Veterans Administration Cooperative Studies of Hypertension

Perry Jr., H. Mitchell
November 1978
Angiology;Nov1978, Vol. 29 Issue 11, p804
Academic Journal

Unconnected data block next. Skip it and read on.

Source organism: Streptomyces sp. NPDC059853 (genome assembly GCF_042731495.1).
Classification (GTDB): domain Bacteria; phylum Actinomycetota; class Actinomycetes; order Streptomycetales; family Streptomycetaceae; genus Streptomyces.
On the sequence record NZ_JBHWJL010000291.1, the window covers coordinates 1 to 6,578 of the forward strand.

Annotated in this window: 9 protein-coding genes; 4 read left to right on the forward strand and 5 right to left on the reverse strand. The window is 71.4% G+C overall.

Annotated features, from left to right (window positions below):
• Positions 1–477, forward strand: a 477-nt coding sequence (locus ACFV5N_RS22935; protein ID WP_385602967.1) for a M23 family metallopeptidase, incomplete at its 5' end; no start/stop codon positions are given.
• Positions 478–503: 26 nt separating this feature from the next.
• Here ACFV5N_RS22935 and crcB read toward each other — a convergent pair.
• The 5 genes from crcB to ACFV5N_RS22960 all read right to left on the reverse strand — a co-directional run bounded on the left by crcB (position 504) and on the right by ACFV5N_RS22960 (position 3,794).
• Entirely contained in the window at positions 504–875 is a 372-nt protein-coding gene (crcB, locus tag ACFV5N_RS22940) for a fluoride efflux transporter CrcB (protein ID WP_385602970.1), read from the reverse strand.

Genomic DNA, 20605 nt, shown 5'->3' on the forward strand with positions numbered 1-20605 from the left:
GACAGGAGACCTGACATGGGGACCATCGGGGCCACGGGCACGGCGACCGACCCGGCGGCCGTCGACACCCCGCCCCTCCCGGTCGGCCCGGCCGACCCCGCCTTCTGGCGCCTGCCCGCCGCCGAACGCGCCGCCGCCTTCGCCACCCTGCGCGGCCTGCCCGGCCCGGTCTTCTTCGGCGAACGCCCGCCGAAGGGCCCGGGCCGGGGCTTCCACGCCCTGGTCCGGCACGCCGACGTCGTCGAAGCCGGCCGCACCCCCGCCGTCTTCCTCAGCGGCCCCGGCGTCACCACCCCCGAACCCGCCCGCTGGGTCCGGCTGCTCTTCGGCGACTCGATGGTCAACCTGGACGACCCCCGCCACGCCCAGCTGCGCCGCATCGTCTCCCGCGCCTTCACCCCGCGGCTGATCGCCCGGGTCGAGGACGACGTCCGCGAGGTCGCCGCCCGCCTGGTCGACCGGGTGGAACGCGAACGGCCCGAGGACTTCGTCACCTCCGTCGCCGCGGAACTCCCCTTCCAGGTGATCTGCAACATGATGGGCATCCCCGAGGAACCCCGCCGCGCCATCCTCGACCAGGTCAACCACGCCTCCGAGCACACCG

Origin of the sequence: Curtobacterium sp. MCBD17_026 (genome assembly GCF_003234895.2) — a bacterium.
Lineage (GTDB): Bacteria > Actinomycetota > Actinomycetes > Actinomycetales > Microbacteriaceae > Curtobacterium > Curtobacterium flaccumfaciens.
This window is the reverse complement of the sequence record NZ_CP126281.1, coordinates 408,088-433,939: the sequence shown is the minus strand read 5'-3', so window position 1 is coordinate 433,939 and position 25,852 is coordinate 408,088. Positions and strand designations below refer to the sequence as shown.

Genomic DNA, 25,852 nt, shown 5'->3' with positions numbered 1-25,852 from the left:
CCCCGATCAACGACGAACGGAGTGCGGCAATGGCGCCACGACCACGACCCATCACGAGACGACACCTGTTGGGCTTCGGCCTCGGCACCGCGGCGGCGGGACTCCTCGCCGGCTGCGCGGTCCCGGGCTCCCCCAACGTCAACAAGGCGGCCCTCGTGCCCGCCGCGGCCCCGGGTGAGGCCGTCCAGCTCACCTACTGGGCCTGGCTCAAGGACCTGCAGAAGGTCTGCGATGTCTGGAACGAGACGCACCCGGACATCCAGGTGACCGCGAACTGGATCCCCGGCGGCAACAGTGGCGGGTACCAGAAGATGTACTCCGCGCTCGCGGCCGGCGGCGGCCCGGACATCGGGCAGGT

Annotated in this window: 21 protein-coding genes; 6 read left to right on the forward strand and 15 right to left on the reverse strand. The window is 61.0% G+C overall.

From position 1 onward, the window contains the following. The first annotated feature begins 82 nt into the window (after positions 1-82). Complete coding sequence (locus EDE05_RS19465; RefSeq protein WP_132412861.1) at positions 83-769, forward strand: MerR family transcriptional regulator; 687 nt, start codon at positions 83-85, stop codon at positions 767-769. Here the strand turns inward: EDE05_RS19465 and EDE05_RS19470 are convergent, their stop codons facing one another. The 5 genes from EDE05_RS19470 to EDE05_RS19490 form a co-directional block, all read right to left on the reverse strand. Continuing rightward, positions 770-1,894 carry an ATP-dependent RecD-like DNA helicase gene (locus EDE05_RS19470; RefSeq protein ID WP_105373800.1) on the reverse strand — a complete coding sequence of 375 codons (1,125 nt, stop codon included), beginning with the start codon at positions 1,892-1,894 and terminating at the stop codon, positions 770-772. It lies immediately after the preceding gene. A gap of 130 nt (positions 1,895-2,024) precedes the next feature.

1. Severe untreated hypertension (diastolic pressures of 115 to 130 mm Hg), with some patients already having significant complications, was associated with an annual morbid event rate of 28%. Two-thirds of these events seemed to be primarily hypertensive events. Antihypertensive treatment aborted nearly all morbid events. 2. Untreated moderate hypertension (diastolic pressures of 105 to 115 mm Hg) was associated with an annual morbid event rate of 12%, of which half seemed to be primarily hypertensive. Antihypertensive treatment aborted about two-thirds of these morbid events, including all the hypertensive ones. 3. Although there are no hard data relating benefits of treatment to race, the available trends suggested that blacks and whites benefited equally from treatment of moderate hypertension; the benefits of treatment were minimally related to age and only slightly related to a history of prior complications. In contrast, the trend suggested that therapy benefited patients with mild hypertension (disastolic pressures 90 to 105 mm Hg) less than those with severe hypertension. However, even in mild hypertension, the apparent benefits were sufficient to be potentially very significant. 4. Among the active-drug patients, there was surprisingly little difference in the morbid event rate of those with the best and worst control of their hypertension. However, there are major uncertainities about the real pressures of these treated patients. 5. Almost 1 in 6 patients whose diastolic pressures was well controlled by treatment for at least 2 years remained normotensive for 18 months when treatment was discontinued. Moreover, of those who remained normotensive for the first 6 months, few redeveloped hypertension in the next year; thus a relatively permanent effect was suggested. The only characteristic with which such remissions could be correlated was mildness of the pretreatment hypertension. 6. With a separate study population, propranolol alone was found to be a less effective antihypertensive agent than the combination of diuretic and reserpine used for the prior study. The combination of propranolol and a diuretic or hydralazine seemed slightly less effective than reserpine plus diuretic. Only the triple combination of propranolol, hydralazine, and diuretic was as effective as reserpine and diuretic. 7. Preliminary data from a third study population, this one composed of patients with mild hypertension (diastolic pressures of 85 to 105 mm Hg), revealed no evidence of diminished morbidity and mortality in the treated (active-drug) patients. This had been predicted because of the relatively small population and short follow-up time. The treated patients, however, had the expected large number of side effects, with asthenia, aches and cramps, nasal stuffiness, impotence, and somnolence occurring three times as often as in the control (placebo) patients. The treated patients also had the expected large excess of chemical abnormalities, with hypokalemia and hyperuricemia occurring in 15 and 20% of them, respectively. In contrast, significant worsening of hypertension was confined to the control patients, among whom it developed at a rate of almost 2% per man-year of exposure. Finally and most disturbing, preliminary finds suggest treated patients may have had an unexpected excess of asymptomatic electrocardiographic arrhythmias of uncertain significance.


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